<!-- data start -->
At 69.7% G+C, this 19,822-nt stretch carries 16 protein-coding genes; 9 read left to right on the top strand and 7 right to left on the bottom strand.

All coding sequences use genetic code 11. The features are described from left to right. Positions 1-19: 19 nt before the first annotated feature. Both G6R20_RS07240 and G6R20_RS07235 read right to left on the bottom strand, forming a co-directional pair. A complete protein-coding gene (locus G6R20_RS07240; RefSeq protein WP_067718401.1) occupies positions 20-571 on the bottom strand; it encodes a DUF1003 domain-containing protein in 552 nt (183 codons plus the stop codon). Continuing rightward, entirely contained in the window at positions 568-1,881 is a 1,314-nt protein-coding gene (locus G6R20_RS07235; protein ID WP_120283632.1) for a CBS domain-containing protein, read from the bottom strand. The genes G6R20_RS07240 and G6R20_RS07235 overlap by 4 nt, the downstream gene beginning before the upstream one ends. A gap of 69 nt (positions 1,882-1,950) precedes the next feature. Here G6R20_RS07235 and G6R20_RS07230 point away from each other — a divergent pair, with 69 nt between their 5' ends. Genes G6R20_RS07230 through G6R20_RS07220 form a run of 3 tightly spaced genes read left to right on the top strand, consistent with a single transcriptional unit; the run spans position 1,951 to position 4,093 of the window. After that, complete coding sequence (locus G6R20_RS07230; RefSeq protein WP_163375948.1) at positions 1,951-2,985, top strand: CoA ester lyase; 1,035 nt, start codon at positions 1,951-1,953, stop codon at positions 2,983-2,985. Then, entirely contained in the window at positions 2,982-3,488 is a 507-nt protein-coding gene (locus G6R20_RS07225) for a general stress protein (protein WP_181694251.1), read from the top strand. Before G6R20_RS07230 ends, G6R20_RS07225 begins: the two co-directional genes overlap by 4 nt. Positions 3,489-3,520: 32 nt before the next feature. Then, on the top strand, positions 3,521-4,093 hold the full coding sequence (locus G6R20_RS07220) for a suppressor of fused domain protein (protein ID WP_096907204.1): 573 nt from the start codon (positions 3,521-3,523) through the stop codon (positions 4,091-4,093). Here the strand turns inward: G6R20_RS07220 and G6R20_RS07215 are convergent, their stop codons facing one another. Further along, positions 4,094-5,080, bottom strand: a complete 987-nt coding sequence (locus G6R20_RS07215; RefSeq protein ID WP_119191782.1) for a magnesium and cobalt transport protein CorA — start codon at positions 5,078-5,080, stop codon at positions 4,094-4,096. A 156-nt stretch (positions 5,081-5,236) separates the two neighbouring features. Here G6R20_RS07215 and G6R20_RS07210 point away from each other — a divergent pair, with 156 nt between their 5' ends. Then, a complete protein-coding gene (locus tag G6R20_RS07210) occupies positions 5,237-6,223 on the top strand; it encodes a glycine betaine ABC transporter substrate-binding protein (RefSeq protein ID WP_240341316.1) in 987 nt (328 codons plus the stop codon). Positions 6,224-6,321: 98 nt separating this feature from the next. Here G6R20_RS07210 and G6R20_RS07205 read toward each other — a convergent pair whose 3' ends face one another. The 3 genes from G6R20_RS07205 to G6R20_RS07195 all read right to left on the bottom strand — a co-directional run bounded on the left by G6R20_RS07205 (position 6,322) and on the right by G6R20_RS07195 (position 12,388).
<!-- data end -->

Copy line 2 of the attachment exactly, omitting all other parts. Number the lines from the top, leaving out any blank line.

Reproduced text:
All coding sequences use genetic code 11. The features are described from left to right. Positions 1-19: 19 nt before the first annotated feature. Both G6R20_RS07240 and G6R20_RS07235 read right to left on the bottom strand, forming a co-directional pair. A complete protein-coding gene (locus G6R20_RS07240; RefSeq protein WP_067718401.1) occupies positions 20-571 on the bottom strand; it encodes a DUF1003 domain-containing protein in 552 nt (183 codons plus the stop codon). Continuing rightward, entirely contained in the window at positions 568-1,881 is a 1,314-nt protein-coding gene (locus G6R20_RS07235; protein ID WP_120283632.1) for a CBS domain-containing protein, read from the bottom strand. The genes G6R20_RS07240 and G6R20_RS07235 overlap by 4 nt, the downstream gene beginning before the upstream one ends. A gap of 69 nt (positions 1,882-1,950) precedes the next feature. Here G6R20_RS07235 and G6R20_RS07230 point away from each other — a divergent pair, with 69 nt between their 5' ends. Genes G6R20_RS07230 through G6R20_RS07220 form a run of 3 tightly spaced genes read left to right on the top strand, consistent with a single transcriptional unit; the run spans position 1,951 to position 4,093 of the window. After that, complete coding sequence (locus G6R20_RS07230; RefSeq protein WP_163375948.1) at positions 1,951-2,985, top strand: CoA ester lyase; 1,035 nt, start codon at positions 1,951-1,953, stop codon at positions 2,983-2,985. Then, entirely contained in the window at positions 2,982-3,488 is a 507-nt protein-coding gene (locus G6R20_RS07225) for a general stress protein (protein WP_181694251.1), read from the top strand. Before G6R20_RS07230 ends, G6R20_RS07225 begins: the two co-directional genes overlap by 4 nt. Positions 3,489-3,520: 32 nt before the next feature. Then, on the top strand, positions 3,521-4,093 hold the full coding sequence (locus G6R20_RS07220) for a suppressor of fused domain protein (protein ID WP_096907204.1): 573 nt from the start codon (positions 3,521-3,523) through the stop codon (positions 4,091-4,093). Here the strand turns inward: G6R20_RS07220 and G6R20_RS07215 are convergent, their stop codons facing one another. Further along, positions 4,094-5,080, bottom strand: a complete 987-nt coding sequence (locus G6R20_RS07215; RefSeq protein ID WP_119191782.1) for a magnesium and cobalt transport protein CorA — start codon at positions 5,078-5,080, stop codon at positions 4,094-4,096. A 156-nt stretch (positions 5,081-5,236) separates the two neighbouring features. Here G6R20_RS07215 and G6R20_RS07210 point away from each other — a divergent pair, with 156 nt between their 5' ends. Then, a complete protein-coding gene (locus tag G6R20_RS07210) occupies positions 5,237-6,223 on the top strand; it encodes a glycine betaine ABC transporter substrate-binding protein (RefSeq protein ID WP_240341316.1) in 987 nt (328 codons plus the stop codon). Positions 6,224-6,321: 98 nt separating this feature from the next. Here G6R20_RS07210 and G6R20_RS07205 read toward each other — a convergent pair whose 3' ends face one another. The 3 genes from G6R20_RS07205 to G6R20_RS07195 all read right to left on the bottom strand — a co-directional run bounded on the left by G6R20_RS07205 (position 6,322) and on the right by G6R20_RS07195 (position 12,388).